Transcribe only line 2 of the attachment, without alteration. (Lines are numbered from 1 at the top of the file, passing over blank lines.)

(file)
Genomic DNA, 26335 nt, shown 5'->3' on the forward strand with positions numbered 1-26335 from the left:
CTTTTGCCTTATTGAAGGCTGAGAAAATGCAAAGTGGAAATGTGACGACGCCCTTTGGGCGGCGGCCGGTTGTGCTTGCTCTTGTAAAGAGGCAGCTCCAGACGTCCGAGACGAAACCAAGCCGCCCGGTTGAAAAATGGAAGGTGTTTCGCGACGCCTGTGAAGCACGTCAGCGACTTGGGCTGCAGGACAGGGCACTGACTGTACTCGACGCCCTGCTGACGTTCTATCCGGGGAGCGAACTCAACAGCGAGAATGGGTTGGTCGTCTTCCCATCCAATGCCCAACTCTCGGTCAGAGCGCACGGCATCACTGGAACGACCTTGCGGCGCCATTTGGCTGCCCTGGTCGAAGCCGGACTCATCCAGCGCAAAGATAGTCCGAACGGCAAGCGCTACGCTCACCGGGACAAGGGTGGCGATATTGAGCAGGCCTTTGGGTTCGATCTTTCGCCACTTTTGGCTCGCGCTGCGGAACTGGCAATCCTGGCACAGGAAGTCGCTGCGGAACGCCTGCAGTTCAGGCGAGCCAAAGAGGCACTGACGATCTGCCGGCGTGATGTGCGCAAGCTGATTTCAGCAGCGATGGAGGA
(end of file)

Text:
CTTTTGCCTTATTGAAGGCTGAGAAAATGCAAAGTGGAAATGTGACGACGCCCTTTGGGCGGCGGCCGGTTGTGCTTGCTCTTGTAAAGAGGCAGCTCCAGACGTCCGAGACGAAACCAAGCCGCCCGGTTGAAAAATGGAAGGTGTTTCGCGACGCCTGTGAAGCACGTCAGCGACTTGGGCTGCAGGACAGGGCACTGACTGTACTCGACGCCCTGCTGACGTTCTATCCGGGGAGCGAACTCAACAGCGAGAATGGGTTGGTCGTCTTCCCATCCAATGCCCAACTCTCGGTCAGAGCGCACGGCATCACTGGAACGACCTTGCGGCGCCATTTGGCTGCCCTGGTCGAAGCCGGACTCATCCAGCGCAAAGATAGTCCGAACGGCAAGCGCTACGCTCACCGGGACAAGGGTGGCGATATTGAGCAGGCCTTTGGGTTCGATCTTTCGCCACTTTTGGCTCGCGCTGCGGAACTGGCAATCCTGGCACAGGAAGTCGCTGCGGAACGCCTGCAGTTCAGGCGAGCCAAAGAGGCACTGACGATCTGCCGGCGTGATGTGCGCAAGCTGATTTCAGCAGCGATGGAGGA